“The rocking-horse and the big-boned Irish hunter” suggest rich mines of child psychology.
If only, oh, if only he could put life into that great six-foot, big-boned frame!
She was a magnificent and handsome virgin, big-boned, physically a little awkward, candid.
For Pete was big-boned and strong, and promised to be an ugly customer in a battle.
The blow was dealt straight between his eyes: he was a gross big-boned man, and he fell heavily.
He was big-boned and deep-chested, and had nervous as well as muscular strength.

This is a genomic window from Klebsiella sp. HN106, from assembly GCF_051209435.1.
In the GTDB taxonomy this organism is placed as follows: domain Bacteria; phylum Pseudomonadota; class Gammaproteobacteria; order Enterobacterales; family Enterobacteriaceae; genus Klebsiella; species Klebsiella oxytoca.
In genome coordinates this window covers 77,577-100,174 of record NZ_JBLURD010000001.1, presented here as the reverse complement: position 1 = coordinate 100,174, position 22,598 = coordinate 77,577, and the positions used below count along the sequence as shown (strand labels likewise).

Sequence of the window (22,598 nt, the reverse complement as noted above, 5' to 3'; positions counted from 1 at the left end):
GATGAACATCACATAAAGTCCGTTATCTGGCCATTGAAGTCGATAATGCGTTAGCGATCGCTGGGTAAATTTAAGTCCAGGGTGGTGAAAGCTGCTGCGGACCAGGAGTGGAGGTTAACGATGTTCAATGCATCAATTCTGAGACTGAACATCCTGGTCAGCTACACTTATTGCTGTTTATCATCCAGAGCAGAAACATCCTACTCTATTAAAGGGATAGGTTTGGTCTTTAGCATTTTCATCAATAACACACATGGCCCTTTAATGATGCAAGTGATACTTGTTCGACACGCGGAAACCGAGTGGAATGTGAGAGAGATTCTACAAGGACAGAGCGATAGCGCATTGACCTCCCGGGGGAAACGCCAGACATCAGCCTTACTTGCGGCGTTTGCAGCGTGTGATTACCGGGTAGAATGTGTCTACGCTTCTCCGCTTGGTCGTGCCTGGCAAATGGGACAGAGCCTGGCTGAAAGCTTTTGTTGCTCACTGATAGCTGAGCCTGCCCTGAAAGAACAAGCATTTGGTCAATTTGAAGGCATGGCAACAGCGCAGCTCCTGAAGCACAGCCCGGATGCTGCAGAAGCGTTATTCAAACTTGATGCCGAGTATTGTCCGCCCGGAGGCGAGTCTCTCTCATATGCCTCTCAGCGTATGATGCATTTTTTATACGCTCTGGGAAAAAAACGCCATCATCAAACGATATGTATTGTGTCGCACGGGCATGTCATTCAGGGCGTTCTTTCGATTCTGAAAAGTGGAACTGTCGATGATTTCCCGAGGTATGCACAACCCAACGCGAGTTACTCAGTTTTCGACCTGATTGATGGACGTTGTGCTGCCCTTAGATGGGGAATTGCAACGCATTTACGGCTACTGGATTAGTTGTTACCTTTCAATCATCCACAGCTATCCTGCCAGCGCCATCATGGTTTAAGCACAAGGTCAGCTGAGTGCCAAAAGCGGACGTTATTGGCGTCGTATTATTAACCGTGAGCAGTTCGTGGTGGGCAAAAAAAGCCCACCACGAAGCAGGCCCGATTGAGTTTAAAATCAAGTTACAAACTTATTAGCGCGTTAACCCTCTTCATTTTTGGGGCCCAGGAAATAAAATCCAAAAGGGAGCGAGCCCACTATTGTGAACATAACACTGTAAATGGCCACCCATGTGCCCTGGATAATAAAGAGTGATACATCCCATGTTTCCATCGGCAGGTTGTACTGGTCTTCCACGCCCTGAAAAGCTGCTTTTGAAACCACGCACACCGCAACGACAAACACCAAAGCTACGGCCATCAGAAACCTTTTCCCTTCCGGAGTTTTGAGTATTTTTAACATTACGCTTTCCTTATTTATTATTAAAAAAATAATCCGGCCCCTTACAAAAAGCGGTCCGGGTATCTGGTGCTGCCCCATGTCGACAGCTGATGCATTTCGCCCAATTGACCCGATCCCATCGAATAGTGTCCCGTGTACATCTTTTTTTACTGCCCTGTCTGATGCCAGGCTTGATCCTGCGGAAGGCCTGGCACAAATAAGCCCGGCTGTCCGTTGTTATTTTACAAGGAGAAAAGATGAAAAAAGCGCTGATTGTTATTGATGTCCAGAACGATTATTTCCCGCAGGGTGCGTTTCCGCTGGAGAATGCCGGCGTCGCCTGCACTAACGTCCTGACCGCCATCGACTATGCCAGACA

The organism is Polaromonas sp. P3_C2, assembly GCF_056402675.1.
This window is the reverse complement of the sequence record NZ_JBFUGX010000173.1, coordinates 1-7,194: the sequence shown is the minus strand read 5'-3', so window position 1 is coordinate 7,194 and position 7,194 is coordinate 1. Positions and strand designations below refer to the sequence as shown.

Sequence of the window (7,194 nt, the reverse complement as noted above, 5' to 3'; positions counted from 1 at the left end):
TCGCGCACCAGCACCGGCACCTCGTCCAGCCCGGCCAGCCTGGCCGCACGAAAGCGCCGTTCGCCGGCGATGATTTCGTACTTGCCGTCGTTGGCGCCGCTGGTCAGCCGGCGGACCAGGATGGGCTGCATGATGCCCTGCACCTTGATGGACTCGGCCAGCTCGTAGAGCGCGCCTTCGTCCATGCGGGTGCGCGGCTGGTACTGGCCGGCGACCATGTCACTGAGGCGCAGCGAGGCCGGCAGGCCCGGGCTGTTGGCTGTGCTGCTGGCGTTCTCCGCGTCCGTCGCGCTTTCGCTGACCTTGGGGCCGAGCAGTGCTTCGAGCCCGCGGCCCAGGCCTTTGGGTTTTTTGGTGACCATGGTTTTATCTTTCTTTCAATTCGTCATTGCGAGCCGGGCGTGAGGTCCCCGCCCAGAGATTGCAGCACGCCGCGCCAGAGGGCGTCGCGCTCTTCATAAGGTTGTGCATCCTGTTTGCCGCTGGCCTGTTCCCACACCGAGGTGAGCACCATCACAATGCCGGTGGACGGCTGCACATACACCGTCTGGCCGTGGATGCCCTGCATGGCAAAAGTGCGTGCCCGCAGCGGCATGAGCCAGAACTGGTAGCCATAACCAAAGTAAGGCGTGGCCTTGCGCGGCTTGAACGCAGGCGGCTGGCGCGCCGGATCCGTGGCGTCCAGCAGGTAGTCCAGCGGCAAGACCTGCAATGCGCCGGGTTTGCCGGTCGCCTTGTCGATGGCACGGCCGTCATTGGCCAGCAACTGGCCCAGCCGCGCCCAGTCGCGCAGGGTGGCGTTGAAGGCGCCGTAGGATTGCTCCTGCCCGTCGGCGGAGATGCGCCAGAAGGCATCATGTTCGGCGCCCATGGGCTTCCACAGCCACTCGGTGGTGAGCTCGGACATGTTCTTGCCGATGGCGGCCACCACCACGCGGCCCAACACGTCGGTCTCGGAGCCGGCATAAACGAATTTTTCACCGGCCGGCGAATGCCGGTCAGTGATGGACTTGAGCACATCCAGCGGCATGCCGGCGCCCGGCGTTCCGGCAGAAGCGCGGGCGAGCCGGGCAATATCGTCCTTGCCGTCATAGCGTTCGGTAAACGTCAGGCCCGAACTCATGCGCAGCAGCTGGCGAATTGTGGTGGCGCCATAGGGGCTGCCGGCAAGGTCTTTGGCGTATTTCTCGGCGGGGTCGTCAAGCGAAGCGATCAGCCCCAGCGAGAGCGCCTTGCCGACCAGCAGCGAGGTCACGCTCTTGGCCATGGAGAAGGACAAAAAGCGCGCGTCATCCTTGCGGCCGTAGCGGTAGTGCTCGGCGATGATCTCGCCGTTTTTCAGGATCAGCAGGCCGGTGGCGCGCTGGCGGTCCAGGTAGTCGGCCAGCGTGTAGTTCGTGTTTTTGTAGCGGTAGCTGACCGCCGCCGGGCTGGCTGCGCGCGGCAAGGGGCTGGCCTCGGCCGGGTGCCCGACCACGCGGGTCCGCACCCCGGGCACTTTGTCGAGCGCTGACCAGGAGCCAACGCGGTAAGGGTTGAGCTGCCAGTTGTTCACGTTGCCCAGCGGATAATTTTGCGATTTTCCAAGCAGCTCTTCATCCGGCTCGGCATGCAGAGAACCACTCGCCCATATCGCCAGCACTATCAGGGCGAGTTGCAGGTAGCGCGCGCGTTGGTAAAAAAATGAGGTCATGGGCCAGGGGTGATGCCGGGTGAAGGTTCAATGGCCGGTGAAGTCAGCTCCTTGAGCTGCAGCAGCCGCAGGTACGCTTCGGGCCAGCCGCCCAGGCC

Brown hands, lean but big-boned and powerful, clasped a rifle having a long slender barrel and a beautifully carved stock.
In Ithaca was a beggar named Irus, gluttonous and big-boned but a coward.
A big-boned young woman of about twenty, poorly clad and apparently much frightened, was standing on the opposite curbstone.
Son of Eccelino the monk, described in the poem as “many-muscled, big-boned Alberic.”